Combating female genital mutilation in Iraqi Kurdistan
Kurdish Herald Vol. 1 Issue 4, August 2009 - by Haje Keli
As the first organization in Iraqi Kurdistan to open a women’s shelter, WADI is an authority on women’s issues in the region, an area of great concern to any activist or observer concerned with true democratization and respect for human rights. When the organization’s “Nawa center” opened in 1999, the social acceptance for such an institution was scarce, and the group’s volunteers faced daily challenges of various types. In some people’s eyes, women's shelters are seen as institutions that break up homes, and the female beneficiary is believed by those people to be bringing shame upon her family. Furthermore, even the employees of the organization have faced ridicule for their efforts. Mr. Falah Murad Khan, the director of WADI’s office in Sulaymaniyah, Iraqi Kurdistan, laughingly recalls an incident where he was phoned by an anonymous caller telling him that he should be ashamed that, as a man, he was working on "feminine" affairs. This was after Mr. Khan appeared on a radio show talking about WADI’s efforts to fight female genital mutilation.
The Association for Crisis Assistance and Development Cooperation, WADI - © Kurdish Herald 2009
In a region plagued by various issues of gender discrimination, WADI has devoted much of its efforts as of late to one particular, serious issue: female genital mutilation. This practice involves partial or total removal of the external female genitalia, which more specifically includes partial or total removal of the clitoris and the labia minora. This painful surgery is customarily performed on women usually between the ages of 4 and 12, without regard for medical concerns or sanitation. The procedure itself is customarily done by a woman using a razor or knife, and no anesthetic is provided. Following the cutting, the woman’s bleeding wound is covered with ash and sometimes icy water is used in an attempt to control bleeding. The victim of this procedure may indeed bleed to death or contract a potential lethal infection.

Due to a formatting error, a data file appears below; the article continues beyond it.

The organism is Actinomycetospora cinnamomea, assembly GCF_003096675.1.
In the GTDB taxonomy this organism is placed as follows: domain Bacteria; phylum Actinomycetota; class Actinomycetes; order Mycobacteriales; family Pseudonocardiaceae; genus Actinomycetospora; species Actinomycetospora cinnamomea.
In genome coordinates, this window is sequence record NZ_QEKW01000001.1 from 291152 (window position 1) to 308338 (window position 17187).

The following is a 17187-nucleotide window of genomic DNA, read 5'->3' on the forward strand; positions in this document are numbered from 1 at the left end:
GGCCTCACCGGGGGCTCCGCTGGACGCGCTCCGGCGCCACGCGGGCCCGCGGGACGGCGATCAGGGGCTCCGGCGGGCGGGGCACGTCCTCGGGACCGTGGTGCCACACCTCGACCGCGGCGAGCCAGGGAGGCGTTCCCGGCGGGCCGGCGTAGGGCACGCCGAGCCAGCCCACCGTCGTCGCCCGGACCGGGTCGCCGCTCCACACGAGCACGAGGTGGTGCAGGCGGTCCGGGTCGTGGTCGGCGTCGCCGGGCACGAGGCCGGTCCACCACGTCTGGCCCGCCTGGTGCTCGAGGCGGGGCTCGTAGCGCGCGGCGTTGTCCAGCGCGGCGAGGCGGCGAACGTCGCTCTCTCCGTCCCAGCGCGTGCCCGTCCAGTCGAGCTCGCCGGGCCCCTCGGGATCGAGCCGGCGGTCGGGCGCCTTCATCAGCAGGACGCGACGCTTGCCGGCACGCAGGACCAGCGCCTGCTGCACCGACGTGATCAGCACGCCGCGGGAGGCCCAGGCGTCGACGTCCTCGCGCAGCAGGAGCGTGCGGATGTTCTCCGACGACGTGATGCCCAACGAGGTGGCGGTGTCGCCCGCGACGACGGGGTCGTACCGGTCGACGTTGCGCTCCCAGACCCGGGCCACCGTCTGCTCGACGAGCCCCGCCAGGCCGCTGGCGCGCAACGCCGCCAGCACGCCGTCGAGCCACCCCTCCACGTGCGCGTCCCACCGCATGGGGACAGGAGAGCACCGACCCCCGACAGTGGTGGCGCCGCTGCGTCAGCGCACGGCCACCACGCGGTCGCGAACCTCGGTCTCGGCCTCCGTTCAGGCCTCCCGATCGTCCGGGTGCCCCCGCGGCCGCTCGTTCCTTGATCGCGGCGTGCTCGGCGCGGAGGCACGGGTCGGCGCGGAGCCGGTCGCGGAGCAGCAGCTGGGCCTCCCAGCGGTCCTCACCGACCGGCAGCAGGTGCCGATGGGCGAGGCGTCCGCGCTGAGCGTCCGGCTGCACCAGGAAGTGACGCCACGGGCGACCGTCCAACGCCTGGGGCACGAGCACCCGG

Regardless of the difficulties facing those who seek to combat female genital mutilation, there is actually a glimmer of hope. The WADI teams have discovered that, after fighting genital mutilation for years, there is now, in some areas, a certain stigma attached to the practice. The younger generation, upon choosing a wife, will ask her if she has been “circumcised”. If she has been, she becomes less desirable because now men know that a woman sexual urges decrease substantially as a result of this mutilation. Many men in the younger generation want their wife to enjoy sex as much as they do.
WADI is taking a special approach in tackling this serious societal
problem, as, year-after-year, they work with the same people. The
people who viewed the film about the genital mutilation were contacted
the following year and the year after to see if they had “changed” their
minds. This approach has the likely affect of giving those contacted
a sense of importance and motivates them to be a more active part
in this focused, individualized effort. At the same time, it provides
for reliable data concerning the efficacy of WADI’s approach
to education on the issue of female genital mutilation. One will
hope that they can continue in their efforts despite the various
obstacles that lie in their way, and receive increased support
from both governmental and non-governmental groups to expand their
efforts. It would be a true victory for Kurdish society if the
practice of female genital mutilation could soon become a thing
of the past.
Source: WADI, translated from Kurdish by Haje Keli © Kurdish Herald 2009